Wednesday, August 17, 2011

Rush'N Attack: Ex-Patriot Review

The original Rush'N Attack was always one of my favorite Konami games from the 80s, one that could easily sit alongside many of their other classics, such as Castlevania and Contra. Not surprisingly, Konami's been pretty busy releasing updates to these and many other of their most venerated gems, and it was only a matter of time before the classic Cold War thriller joined the fun. Rush'N Attack: Ex-Patriot from Vatra Games tries to bring back the feeling of the classic arcade/NES game by way of recent HD recreations by mixing mixing updated visuals with a familiar 2D perspective and gameplay tweaks similar to recent updates like Bionic Command Rearmed (the first one) or Shadow Complex. Unfortunately, this is one update that doesn't begin to compare with either of those two, let along the action-packed greatness of the original.


For a game running on the Unreal Engine, the HD remastering of the game has some positives as well as negatives to add to the overall package. The game does look quite nice when zoomed out, with some pretty cool locations and as you would expect from a game boasting the Unreal Engine, explosions and finer details generally do look very nice in action. However, the sidescrolling action just doesn't look good with the background they have chosen for basically the entire story. It seems as if this has been shot in a location that is foggy 24/7 which does nothing more than distort the image a bit. It doesn't look good and it doesn't affect the game in any which way. I wish they just went for a cleaner, crisper image and did away with the 'retro flair' they have tried to keep in the game. Sure, keep it as a 2-D Side scroller, but please use the Unreal Engine to it's full potential.

The soundtrack is flat out mundane and leaves no lasting impression on the player. A good soundtrack can easily be recalled after playing the game, but when I picture Rush'N Attack all I see is a game with shocking voice acting. They are just poorly done and the cut scenes it appears in are also shocking. Zooming in to conversations or fights just doesn't do the graphics any favours. During the game you will get the stock standard grunting everytime the main character kills someone or just up onto something. Rush'N Attack just isn't a pretty game and the music and graphics are leading the way in proving the point. An overly poor presented game.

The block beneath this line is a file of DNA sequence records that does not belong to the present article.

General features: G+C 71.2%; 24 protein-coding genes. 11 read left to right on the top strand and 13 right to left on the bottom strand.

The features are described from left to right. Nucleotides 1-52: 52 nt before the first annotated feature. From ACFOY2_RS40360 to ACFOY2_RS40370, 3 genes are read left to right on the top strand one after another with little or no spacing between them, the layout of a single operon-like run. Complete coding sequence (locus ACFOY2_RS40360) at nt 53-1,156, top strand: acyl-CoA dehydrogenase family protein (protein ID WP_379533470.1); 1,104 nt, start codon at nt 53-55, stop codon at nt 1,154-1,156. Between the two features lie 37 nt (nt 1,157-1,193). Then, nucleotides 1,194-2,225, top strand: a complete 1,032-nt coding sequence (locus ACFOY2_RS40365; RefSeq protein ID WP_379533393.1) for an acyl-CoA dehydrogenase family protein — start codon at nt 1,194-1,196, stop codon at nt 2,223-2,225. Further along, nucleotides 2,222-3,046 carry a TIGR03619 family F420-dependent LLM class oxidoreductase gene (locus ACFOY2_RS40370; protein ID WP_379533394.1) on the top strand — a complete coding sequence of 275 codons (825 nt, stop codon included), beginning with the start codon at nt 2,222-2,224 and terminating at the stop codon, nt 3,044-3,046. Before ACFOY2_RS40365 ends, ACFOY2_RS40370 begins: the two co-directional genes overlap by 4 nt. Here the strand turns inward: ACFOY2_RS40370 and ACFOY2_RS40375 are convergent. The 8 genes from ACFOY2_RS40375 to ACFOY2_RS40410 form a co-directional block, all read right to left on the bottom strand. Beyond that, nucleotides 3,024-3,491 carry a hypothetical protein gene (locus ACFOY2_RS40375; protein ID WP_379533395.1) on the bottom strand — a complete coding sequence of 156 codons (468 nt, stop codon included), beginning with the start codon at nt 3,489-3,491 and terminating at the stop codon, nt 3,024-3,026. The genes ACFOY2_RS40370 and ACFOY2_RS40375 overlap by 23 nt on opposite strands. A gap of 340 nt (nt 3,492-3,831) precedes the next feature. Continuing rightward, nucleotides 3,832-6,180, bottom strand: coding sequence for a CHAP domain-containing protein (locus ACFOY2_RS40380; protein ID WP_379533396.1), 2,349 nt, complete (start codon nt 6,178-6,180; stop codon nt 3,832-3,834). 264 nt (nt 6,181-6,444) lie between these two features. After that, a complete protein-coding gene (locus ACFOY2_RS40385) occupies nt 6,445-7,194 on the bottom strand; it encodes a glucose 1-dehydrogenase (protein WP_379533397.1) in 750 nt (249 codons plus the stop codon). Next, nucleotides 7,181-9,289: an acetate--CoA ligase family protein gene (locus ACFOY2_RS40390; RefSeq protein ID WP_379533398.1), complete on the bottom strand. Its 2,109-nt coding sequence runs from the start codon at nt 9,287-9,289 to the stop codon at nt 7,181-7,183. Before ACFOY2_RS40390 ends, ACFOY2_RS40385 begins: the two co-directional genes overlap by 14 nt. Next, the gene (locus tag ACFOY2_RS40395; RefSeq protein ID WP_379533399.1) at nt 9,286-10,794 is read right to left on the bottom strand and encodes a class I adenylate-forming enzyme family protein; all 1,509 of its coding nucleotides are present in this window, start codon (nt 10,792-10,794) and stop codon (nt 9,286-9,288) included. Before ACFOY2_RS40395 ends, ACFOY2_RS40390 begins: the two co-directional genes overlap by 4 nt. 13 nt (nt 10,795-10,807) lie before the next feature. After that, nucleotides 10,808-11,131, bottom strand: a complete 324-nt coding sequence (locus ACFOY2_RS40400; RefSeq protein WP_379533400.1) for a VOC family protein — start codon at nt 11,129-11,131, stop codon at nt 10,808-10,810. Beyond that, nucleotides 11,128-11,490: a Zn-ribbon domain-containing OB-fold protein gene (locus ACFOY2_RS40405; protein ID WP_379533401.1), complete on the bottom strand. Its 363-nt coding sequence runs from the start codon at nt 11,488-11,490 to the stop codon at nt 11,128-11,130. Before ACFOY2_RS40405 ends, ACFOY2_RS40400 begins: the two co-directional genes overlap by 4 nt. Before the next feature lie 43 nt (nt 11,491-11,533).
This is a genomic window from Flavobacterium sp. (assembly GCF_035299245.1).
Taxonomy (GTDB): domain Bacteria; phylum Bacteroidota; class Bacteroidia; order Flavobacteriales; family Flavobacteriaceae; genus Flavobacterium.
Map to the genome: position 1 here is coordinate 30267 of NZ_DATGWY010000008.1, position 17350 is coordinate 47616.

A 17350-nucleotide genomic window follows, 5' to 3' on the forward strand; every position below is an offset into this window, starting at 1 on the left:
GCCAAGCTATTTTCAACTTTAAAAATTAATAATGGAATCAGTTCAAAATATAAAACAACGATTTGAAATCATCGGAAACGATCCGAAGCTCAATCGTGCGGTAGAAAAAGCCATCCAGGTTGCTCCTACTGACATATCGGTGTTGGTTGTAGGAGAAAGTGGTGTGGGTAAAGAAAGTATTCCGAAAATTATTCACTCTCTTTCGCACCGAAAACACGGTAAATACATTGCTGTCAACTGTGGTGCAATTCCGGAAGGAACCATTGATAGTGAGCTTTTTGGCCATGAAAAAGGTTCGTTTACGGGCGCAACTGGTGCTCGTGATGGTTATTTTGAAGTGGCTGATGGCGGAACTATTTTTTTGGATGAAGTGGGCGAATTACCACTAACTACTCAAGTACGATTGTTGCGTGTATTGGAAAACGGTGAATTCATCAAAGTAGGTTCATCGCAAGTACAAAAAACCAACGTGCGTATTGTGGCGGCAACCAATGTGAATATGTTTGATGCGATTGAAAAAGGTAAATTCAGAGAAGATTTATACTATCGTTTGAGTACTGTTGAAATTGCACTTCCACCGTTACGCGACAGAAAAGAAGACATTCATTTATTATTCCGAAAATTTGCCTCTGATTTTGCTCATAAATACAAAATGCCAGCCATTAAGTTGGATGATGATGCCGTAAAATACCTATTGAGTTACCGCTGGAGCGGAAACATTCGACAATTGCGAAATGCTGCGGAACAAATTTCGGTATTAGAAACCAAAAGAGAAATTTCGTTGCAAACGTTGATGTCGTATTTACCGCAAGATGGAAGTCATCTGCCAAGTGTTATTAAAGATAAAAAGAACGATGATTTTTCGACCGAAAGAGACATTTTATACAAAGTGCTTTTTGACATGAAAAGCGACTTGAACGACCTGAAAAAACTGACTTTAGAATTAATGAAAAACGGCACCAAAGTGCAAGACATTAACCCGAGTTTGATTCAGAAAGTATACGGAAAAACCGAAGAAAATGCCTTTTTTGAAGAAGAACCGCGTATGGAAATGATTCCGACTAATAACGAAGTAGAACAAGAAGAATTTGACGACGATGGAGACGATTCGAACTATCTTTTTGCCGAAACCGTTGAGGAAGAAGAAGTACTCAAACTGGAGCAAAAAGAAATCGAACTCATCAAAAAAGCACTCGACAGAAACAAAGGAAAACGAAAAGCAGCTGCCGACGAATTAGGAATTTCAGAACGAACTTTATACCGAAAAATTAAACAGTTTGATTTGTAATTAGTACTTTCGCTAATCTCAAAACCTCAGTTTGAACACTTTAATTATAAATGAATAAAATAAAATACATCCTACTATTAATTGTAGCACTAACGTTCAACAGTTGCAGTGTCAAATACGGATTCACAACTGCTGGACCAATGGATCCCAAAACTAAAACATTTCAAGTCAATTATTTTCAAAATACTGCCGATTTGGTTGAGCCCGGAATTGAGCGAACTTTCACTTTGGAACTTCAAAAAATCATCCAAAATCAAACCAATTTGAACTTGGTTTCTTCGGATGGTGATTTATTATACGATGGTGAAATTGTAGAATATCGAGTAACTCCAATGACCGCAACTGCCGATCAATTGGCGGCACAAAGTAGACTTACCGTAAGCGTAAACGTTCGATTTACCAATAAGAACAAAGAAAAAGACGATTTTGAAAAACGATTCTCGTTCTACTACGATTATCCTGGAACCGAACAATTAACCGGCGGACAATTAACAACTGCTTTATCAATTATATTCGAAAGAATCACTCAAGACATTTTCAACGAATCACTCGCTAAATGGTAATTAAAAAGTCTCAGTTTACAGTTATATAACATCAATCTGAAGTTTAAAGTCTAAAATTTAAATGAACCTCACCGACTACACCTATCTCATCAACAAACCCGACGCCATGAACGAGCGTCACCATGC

The original Rush’N Attack was a pretty simplistic game, it was essentially your basic side scroller and was trying to follow the trend of successful games of its era. Its sequel adds some layers of complexity, particularly more advanced levels and a focus on stealth. Most of the game will have you darting down hallways and exploring the nooks and crannies of the game areas. To accomplish your goals, you’ll often have to seek out switches that will eliminate roadblocks as such to reach the real level objectives. While sneaking about you’ll run into plenty of Russian guards, which you aren’t necessarily required to defeat, but it’s easier to kill them and get them out of your way.

Like the original game, you are armed only with a knife, but you can now hide in various preordained locations to eliminate guards from the shadows and avoid involvement in close quarters combat. the execution of stealth here is pointless for a number of reasons. The places where you can hide are predetermined which completely wrecks the process of stealth as the game is set around almost forcing you into these doorways or spots automatically. Stealth movements are always exactly the same, you sit in darkness and wait for a guard to approach before popping out and killing him with ease. These parts of the game do seem quite cool to start with and the combat is definitely one of the highlights out of this package. If it all put together with a complete game, there is a lot of potential for success but other areas are holding it back.

The movement of the main character as well the enemies in the game is often slow and sluggish, just missing that instant rush of silkiness that people who are jumping across huge gaps require. Being a platformer you are expected to make some pretty daring moves and you should have a character with the physical attributes to match. While it doesn't directly ruin the game, that coupled with some average controls makes parts of the game frustratingly difficult. Bosses are also in the same category as they manage to pin you in one area and kill you just a little too easy.


Rush'N Attack: Ex-Patriot could've been a great return to one of Konami's most underappreciated classic, but is misses the mark completely thanks to poor controls, cheap enemy AI, and visuals that actually detract from the gameplay, despite using the lauded Unreal Engine. There's also no co-op action or online multiplayer whatsoever, another unfortunate blemish considering even the original supported 2-player simultaneously. While some hardcore fans may appreciate the game's shift from pure side-scrolling action to Metroidvania-style exploring and leveling, and may even consider the lackluster combat a bonus challenge, most will probably want to get their updated retro-fix from superior reissues such as Capcom's first Bionic Commando Rearmed or Epic's own Shadow Complex.

Graphics - 5/10
Sound - 3/10
Gameplay - 5/10
Overall - 4.5/10